The Wednesday edition of NPR's All Things Considered spotlighted 15 teenaged Latina activists who protested a new law in Texas that allows law enforcement in the state to investigate the immigration status of individuals in police custody. The young women dressed in formal dresses during their demonstration outside the state capitol in Austin, and performed a choreographed dance. Correspondent Vanessa Romo identified the group that organized the protest, but failed to mention their liberal ideology.
Howard Husock of the Manhattan Institute, a former member of the board at the Corporation for Public Broadcasting, penned an article for The Wall Street Journal provocatively titled “Racial Division, Made Possible by Viewers Like You: The Corporation for Public Broadcasting is pushing identity politics—except at pledge time.”
On Tuesday, NPR's All Things Considered channeled its inner millenial by airing a full segment on smartphone apps for singles in the U.K. who are opposed to Brexit. Lauren Frayer played up how "many British singles...have started posting how they voted — 'leave' or 'remain' — on their dating profiles." She also spotlighted the "Better Together Dating" app, which apparently "bills itself as Tinder for the 48 percent. That's the proportion of British voters who chose 'remain' in last year's EU referendum."
National Public Radio is living up to its brand as a taxpayer-funded sandbox for leftists with a new online feature on the NPREd blog headlined “Summer Reading For Your Woke Kid.”
Kayla Lattimore began by celebrating children’s author Innosanto Nagara, who wanted a "woke" two-year-old and NPR can hook you up with "social change" radicals:
Your taxpayer-funded radio at work: arts reporter Willis Ryder Arnold of St. Louis Public Radio just promoted a gallery showing for progressive artist/former Clinton arts bureaucrat Bunny Burson. But this is the precious part: Burson has used the confetti that never fell from the Hillary Clinton “victory party” at New York’s Javits Center on Election Night to create inspirational art for the depressed feminists of America.
The title of the installation is “And Still I Rise,” named after a book of poetry by Maya Angelou.
Wednesday's All Things Considered on NPR touted how a conservative portion of California supposedly needs ObamaCare to stay, despite the personal opposition of the people there. Robert Siegel played up that "a lot of people there have benefited from a law Republicans are trying to roll back — the Affordable Care Act, or ObamaCare." April Dembosky of local affiliate KQED spotlighted how "clinics in the northeast corner of the state are lobbying local officials to take an unpopular position in this conservative land: defend ObamaCare."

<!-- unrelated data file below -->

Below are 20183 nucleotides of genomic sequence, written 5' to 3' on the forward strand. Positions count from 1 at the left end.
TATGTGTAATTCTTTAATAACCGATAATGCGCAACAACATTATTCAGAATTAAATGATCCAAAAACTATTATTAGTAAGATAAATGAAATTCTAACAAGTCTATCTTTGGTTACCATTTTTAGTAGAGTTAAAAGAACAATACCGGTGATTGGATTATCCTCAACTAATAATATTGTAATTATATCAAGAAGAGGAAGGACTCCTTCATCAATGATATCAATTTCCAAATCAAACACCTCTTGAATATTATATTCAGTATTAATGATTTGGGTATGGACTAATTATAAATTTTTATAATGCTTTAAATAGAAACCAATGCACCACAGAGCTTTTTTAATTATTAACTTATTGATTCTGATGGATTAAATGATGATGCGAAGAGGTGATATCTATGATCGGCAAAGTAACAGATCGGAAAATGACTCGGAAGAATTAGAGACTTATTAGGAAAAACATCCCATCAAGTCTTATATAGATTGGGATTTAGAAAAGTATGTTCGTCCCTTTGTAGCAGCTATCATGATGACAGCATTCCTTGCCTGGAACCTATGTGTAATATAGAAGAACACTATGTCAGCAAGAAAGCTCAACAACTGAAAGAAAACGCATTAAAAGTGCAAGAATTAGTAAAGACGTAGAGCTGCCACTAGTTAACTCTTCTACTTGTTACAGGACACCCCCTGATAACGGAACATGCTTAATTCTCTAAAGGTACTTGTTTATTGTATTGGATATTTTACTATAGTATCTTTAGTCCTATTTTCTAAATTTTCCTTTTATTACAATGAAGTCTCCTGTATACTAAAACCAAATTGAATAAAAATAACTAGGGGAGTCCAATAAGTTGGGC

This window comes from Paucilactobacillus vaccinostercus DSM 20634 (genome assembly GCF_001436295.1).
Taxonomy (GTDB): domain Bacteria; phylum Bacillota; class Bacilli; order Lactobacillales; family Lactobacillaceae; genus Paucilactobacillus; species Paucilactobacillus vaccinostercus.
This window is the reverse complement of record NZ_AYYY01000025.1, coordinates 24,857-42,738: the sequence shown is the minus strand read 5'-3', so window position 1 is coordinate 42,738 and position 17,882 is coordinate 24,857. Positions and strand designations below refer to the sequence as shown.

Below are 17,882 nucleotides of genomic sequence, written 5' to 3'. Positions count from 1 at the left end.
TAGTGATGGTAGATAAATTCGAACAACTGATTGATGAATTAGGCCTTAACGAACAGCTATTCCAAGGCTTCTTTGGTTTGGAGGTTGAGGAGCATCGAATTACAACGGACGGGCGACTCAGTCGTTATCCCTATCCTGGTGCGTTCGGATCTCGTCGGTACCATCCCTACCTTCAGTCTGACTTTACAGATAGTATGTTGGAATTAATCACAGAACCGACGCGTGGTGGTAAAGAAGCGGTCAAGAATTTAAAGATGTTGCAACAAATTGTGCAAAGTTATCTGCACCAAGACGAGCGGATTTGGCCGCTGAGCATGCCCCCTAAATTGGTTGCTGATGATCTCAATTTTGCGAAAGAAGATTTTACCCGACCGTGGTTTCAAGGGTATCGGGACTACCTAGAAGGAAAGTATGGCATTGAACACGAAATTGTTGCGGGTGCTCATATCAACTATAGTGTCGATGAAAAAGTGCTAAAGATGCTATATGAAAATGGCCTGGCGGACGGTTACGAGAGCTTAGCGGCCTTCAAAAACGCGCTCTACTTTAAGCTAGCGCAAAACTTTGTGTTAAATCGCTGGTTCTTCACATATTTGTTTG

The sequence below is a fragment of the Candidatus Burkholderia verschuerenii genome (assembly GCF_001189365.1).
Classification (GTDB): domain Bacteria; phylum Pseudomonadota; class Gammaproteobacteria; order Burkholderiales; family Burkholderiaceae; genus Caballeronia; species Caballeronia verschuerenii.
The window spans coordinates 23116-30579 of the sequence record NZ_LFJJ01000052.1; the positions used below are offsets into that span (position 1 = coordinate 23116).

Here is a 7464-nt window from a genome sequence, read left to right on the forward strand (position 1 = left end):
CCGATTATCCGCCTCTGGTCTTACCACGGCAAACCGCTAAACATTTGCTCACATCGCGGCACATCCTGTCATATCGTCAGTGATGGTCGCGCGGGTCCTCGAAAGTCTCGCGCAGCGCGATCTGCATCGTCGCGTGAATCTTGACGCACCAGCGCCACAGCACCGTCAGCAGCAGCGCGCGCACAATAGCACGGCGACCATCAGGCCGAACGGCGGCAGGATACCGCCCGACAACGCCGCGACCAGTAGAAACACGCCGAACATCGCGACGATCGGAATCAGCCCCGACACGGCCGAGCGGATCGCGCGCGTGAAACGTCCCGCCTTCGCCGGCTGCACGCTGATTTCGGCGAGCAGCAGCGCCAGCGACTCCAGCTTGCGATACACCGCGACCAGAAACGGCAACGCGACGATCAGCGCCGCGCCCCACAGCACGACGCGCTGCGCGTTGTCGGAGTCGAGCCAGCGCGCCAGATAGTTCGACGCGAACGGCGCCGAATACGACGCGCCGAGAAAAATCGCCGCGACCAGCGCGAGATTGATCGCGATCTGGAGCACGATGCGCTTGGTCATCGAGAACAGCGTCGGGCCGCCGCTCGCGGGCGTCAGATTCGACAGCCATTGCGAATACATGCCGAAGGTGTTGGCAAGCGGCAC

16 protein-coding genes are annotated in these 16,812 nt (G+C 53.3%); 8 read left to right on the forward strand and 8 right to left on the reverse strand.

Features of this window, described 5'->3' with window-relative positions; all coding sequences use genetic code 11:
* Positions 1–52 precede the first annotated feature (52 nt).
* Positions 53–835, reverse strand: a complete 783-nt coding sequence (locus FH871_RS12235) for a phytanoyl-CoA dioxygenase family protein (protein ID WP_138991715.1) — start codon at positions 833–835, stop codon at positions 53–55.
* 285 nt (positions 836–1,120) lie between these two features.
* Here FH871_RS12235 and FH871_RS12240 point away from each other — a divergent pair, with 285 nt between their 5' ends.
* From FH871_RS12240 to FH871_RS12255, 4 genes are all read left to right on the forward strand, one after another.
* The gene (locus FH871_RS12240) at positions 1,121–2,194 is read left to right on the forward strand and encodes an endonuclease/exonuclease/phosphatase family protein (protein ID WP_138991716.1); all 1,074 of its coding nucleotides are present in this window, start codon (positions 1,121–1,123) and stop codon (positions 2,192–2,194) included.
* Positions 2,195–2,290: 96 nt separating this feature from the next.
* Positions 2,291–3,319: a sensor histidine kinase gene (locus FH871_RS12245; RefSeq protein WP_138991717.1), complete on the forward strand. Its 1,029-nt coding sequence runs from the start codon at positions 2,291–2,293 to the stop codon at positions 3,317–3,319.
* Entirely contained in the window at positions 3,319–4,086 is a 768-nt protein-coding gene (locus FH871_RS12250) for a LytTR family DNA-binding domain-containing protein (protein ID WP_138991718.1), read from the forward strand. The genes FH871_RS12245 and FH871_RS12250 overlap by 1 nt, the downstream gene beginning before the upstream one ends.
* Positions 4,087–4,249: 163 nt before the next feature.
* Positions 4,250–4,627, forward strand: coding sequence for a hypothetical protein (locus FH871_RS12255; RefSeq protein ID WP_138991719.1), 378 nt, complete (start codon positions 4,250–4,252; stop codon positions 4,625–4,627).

On Monday, NPR promoted a demonstration of 200 ObamaCare supporters, who gathered in a county in Texas where President Donald Trump almost got 80 percent of the popular vote. Despite this statistic, the public radio outlet couldn't find any conservatives for their report on All Things Considered. All but one of the sound bites during the segment came from ObamaCare backers. The remaing clip came from a libertarian, who watched the demonstration from his workplace.
NPR blatantly slanted a story against a Catholic bishop in Illinois who recently instructed his priests to deny the Eucharist, last rites, and funerals decree with quotes from four activists who dissent against the Catholic Church's teachings on sexuality. While the article included excerpts from the cleric's document, as well as from a statement from his diocese, they failed to interview anyone conservative or orthodox to provide more balance to the four dissenters.
Tuesday's All Things Considered on NPR touted how many Muslims in the United Kingdom are blaming British media outlets for the Monday incident where a Welsh man drove his van into a crowd outside a mosque in London. In their view, "the way the media covers Muslims has fueled hatred of their community," as host Kelly McEvers put it.
Here's why people hate the liberal tilt of public broadcasting. Both PBS and NPR buried the Scalise shooting in their "week in review" segments. When the PBS NewsHour arrived there, anchor Judy Woodruff couldn't even mention the shooter was a Bernie Sanders campaign volunteer, couldn't mention his favorite TV shows, and couldn't ponder if anyone on the Left could have provoked him with their outrageous statements. Instead, liberal analyst Mark Shields blamed it on Newt Gingrich, and his "clone" Donald Trump:
The LGBT community is anything but monolithic—after all, its symbol is the rainbow. But when it comes to political ideology, Republicans often feel left out. While June is technically Pride Month, this year’s celebrations have focused more on resistance. And that, as NPR digital news intern Christianna Silva pointed out, has alienated many Trump supporters and right-leaning LGBT folks.